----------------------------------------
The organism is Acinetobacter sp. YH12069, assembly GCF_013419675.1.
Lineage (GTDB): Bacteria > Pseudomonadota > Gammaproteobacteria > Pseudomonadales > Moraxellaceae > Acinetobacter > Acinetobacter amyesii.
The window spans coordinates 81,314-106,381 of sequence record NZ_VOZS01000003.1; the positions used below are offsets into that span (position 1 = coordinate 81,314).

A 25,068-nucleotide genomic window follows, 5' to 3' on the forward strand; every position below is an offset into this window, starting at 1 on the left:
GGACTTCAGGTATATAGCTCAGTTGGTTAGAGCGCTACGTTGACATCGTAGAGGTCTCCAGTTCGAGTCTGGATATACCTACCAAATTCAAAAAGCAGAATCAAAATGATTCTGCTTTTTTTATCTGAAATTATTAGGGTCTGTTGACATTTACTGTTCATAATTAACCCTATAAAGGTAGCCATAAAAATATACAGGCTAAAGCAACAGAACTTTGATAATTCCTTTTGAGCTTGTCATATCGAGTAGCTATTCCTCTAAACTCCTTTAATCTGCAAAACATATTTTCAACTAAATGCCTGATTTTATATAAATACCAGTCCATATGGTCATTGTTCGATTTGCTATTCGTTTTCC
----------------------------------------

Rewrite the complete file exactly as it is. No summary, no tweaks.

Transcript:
The organism is Acinetobacter sp. YH12069, assembly GCF_013419675.1.
Lineage (GTDB): Bacteria > Pseudomonadota > Gammaproteobacteria > Pseudomonadales > Moraxellaceae > Acinetobacter > Acinetobacter amyesii.
The window spans coordinates 81,314-106,381 of sequence record NZ_VOZS01000003.1; the positions used below are offsets into that span (position 1 = coordinate 81,314).

A 25,068-nucleotide genomic window follows, 5' to 3' on the forward strand; every position below is an offset into this window, starting at 1 on the left:
GGACTTCAGGTATATAGCTCAGTTGGTTAGAGCGCTACGTTGACATCGTAGAGGTCTCCAGTTCGAGTCTGGATATACCTACCAAATTCAAAAAGCAGAATCAAAATGATTCTGCTTTTTTTATCTGAAATTATTAGGGTCTGTTGACATTTACTGTTCATAATTAACCCTATAAAGGTAGCCATAAAAATATACAGGCTAAAGCAACAGAACTTTGATAATTCCTTTTGAGCTTGTCATATCGAGTAGCTATTCCTCTAAACTCCTTTAATCTGCAAAACATATTTTCAACTAAATGCCTGATTTTATATAAATACCAGTCCATATGGTCATTGTTCGATTTGCTATTCGTTTTCC